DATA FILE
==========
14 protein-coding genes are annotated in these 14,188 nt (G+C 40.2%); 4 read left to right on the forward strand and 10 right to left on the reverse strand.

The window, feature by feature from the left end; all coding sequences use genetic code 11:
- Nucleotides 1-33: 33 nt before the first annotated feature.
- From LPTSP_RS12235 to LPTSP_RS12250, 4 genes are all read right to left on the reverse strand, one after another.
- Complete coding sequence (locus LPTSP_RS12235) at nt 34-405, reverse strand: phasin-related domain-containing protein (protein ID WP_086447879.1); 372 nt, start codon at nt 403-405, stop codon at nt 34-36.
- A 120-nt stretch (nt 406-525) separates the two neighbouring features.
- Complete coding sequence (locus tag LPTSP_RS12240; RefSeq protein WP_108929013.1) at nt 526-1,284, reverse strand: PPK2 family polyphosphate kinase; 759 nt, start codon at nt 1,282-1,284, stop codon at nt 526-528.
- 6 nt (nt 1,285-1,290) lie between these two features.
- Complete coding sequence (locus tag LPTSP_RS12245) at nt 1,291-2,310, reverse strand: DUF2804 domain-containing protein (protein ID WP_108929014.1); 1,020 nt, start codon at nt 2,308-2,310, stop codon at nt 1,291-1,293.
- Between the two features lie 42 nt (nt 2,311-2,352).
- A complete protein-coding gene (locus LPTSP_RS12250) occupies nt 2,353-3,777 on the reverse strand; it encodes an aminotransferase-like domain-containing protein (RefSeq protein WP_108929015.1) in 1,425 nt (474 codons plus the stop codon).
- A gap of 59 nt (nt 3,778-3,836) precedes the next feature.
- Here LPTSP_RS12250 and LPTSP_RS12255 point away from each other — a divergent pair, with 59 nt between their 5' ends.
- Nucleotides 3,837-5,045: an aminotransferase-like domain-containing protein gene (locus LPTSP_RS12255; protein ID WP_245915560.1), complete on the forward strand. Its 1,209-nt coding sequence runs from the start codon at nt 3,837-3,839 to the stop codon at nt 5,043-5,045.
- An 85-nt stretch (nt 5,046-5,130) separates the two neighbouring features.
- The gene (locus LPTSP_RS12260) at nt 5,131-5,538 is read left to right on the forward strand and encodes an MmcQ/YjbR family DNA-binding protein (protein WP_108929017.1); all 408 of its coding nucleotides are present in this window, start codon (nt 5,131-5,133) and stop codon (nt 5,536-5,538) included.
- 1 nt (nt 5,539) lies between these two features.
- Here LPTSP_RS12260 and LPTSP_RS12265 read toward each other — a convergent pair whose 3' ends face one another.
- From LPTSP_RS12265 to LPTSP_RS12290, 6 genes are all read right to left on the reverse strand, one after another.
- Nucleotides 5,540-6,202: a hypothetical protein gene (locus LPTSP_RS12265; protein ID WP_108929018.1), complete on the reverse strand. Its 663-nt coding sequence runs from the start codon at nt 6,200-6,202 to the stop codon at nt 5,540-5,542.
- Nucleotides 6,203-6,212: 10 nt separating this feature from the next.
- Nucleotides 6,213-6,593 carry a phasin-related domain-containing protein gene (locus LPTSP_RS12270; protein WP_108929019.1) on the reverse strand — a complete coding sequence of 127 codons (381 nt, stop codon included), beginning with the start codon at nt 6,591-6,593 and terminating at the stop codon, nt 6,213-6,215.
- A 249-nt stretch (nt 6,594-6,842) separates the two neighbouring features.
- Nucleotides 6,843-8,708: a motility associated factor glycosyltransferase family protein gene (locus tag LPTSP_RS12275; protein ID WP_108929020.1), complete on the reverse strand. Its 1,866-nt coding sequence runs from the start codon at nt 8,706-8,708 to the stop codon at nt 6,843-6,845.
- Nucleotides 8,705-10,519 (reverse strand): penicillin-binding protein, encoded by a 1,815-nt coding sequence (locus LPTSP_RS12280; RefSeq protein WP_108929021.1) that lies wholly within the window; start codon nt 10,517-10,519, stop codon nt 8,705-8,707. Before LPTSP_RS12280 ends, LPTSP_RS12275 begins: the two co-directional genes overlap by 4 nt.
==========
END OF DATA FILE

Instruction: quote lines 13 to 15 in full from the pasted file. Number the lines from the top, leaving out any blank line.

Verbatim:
- Here LPTSP_RS12250 and LPTSP_RS12255 point away from each other — a divergent pair, with 59 nt between their 5' ends.
- Nucleotides 3,837-5,045: an aminotransferase-like domain-containing protein gene (locus LPTSP_RS12255; protein ID WP_245915560.1), complete on the forward strand. Its 1,209-nt coding sequence runs from the start codon at nt 3,837-3,839 to the stop codon at nt 5,043-5,045.
- An 85-nt stretch (nt 5,046-5,130) separates the two neighbouring features.